It has become known that during COVID-19 infection, individuals may lose their sense of taste and smell. In some, the disease might cause damage to the nervous system which may lead to concentration issues or even stroke. In a new study (Figure 1), researchers have described the effects of COVID-19 on the neurological system and the subsequent development of ‘neuro-COVID’.
Through the analysis of cerebrospinal fluid and blood plasma from people suffering from COVID-19, the team were able to detect and predict different severities of neuro-COVID. This study may offer insights into how we can mitigate the effects of COVID-19 on the neurological system.
Studying 40 Covid-19 patients with neurological symptoms of varying disease, they measured the brain structures of these patients and and surveyed the participants 13 months after their illness to described lasting COVID-19 symptoms.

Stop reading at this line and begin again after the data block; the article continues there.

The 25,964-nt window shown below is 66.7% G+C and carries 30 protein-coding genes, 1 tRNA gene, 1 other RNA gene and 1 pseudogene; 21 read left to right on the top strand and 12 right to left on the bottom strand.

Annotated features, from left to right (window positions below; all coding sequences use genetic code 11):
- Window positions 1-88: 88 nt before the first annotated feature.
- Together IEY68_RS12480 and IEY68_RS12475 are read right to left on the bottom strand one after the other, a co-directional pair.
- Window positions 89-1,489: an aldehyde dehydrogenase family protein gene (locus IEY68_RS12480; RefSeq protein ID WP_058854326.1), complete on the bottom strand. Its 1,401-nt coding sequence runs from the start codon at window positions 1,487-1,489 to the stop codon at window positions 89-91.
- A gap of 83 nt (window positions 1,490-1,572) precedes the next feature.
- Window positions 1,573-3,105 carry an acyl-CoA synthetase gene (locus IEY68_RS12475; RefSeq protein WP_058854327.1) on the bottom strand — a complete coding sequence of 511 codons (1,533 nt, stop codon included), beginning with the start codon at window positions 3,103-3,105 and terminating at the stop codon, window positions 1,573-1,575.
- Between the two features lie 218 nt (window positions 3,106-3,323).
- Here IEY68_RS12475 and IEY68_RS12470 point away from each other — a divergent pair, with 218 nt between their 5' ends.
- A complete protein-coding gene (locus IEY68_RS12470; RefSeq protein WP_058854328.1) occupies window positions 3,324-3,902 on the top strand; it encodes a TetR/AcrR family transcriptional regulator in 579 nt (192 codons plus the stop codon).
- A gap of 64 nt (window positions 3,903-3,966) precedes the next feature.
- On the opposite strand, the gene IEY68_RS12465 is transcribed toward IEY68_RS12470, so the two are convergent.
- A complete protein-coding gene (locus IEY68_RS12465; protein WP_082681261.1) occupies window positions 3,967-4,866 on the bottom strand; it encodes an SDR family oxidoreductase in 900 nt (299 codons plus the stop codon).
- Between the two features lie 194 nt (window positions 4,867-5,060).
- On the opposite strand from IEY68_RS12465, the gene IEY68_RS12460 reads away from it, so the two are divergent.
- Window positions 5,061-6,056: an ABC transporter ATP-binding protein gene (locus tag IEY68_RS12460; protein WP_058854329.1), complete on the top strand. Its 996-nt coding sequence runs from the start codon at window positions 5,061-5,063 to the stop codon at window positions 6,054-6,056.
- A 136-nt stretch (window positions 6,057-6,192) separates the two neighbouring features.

They were able to show affected individuals had impairment of the blood-brain barrier which was possibly triggered by the inflammatory “cytokine storm”.
They then were able to show how antibodies that targeted certain parts of the body, especially in the brain and cause damage i.e. an autoimmune response, as well as identifying how the brains’ microglia (immune cells) were activated during infection.
In order to develop a blood test to help diagnose and treat those with neuro-COVID, they found a few biomarkers which could point to potential targets for drugs subsequently mitigating the damage due to a Covid-19 infection. One of the biomarkers identified in blood, the factor MCP-3.
Journal article: Manina M. Etter, M.M, et al., 2022. Severe Neuro-COVID is associated with peripheral immune signatures, autoimmunity and neurodegeneration: a prospective cross-sectional study. Nature Communications.
Summary by Stefan Botha